In addition to such student exchanges, British, French and American schools share access to their aircraft, so that students can experience a wider range of aircraft types during their respective courses.[22]

ETPS Commandants


Commandants' names prior to 1968 from the ETPS 25th anniversary brochure;[23] 1968–88, from Wing Commander "Robby" Robinson's "Tester Zero One".[24] The term "Commandant" was succeeded in 1976 by "Chief Instructor" and in 1980 by "Officer Commanding".

Aircraft


As at 18 August 2019 ETPS uses the following types of aircraft:[26]

Rotary wing aircraft

Fixed wing aircraft

ETPS graduates


ETPS graduates who have made significant contributions to aviation and/or space exploration.

To collapse the expanded table, click on "hide"; to expand the collapsed table, click on "show" in the Name column header.

Course Trophies and Awards


Recipients' names prior to 1968 are taken from the ETPS 25th anniversary brochure.[23] Others up to and including 1983, unless otherwise stated, from Rawlings & Sedgwick 1991, pp. 124–36.

In the tables of trophy winners the following abbreviation are used in the course names:

  • FW:  Fixed wing
  • RW:  Rotary wing
  • FTE: Flight test engineer

Legend       The individual was killed in an aviation accident.

In memory of the second Commandant of the School, Group Captain JFX McKenna, AFC, killed in a flying accident while serving in that post.[1][28] Initially the school awarded the McKenna Trophy to the best fixed-wing student, but it is now open to the rotary-wing course as well.

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This trophy is awarded by the Edwards Air Force Base in California to the student who makes the greatest progress on the course.

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This trophy, a model of the Hawker Hunter, was first awarded in 1960 by the Hawker Aircraft Company to the student who wrote the best Preview Handling report on the course. Since 1966 syndicates of two or three students have carried out the Preview Exercise; the trophy is awarded to the best team.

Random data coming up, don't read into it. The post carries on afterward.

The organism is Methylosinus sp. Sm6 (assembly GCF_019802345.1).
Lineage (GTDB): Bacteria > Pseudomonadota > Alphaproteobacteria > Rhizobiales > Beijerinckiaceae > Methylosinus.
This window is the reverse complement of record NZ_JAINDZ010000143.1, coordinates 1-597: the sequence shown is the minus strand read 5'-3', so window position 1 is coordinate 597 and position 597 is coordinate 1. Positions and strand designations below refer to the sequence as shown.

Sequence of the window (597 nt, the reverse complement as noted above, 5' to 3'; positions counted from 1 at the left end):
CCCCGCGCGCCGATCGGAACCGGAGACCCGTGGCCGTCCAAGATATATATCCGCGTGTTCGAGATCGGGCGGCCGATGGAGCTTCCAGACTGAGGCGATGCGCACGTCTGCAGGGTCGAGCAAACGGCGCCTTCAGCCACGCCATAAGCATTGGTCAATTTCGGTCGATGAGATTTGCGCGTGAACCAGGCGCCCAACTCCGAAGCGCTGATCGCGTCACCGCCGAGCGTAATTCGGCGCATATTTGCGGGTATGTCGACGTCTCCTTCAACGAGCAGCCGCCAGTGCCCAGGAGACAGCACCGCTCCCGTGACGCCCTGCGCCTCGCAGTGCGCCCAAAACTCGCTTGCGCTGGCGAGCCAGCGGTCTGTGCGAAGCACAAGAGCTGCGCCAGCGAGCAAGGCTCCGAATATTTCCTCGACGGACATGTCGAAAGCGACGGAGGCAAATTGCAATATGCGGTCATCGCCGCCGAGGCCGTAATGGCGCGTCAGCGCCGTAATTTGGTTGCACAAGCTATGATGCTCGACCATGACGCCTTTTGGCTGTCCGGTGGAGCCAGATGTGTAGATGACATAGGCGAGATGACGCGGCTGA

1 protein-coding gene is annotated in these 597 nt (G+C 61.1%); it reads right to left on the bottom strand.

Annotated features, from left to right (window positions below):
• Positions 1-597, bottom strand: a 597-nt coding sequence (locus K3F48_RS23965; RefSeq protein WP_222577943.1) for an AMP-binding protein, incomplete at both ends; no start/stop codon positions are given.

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This trophy, instituted in 1961, is awarded by the U.S. Naval Test Pilot School, Patuxent River, to the runner-up for the McKenna Trophy.

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The Westland Trophy, originally presented by Westland Aircraft Limited in 1963, is awarded to the best all-round student on the Rotary Wing Course.

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Presented to ETPS in 1974 by Michael Cobham, son of Sir Alan Cobham, this trophy is awarded to the fixed wing student who demonstrates the highest standard of flying during the course. The trophy is a silver model of a Short Singapore II flying-boat, which was originally awarded to Sir Alan and his wife in 1928 "in commemoration of their epic circuit of Africa flight in 1927 in such a flying-boat".[54]

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The Dunlop Trophy, initially awarded by the Dunlop Rubber company in 1974, is awarded to the best student on each Flight Test Engineers' course.

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See also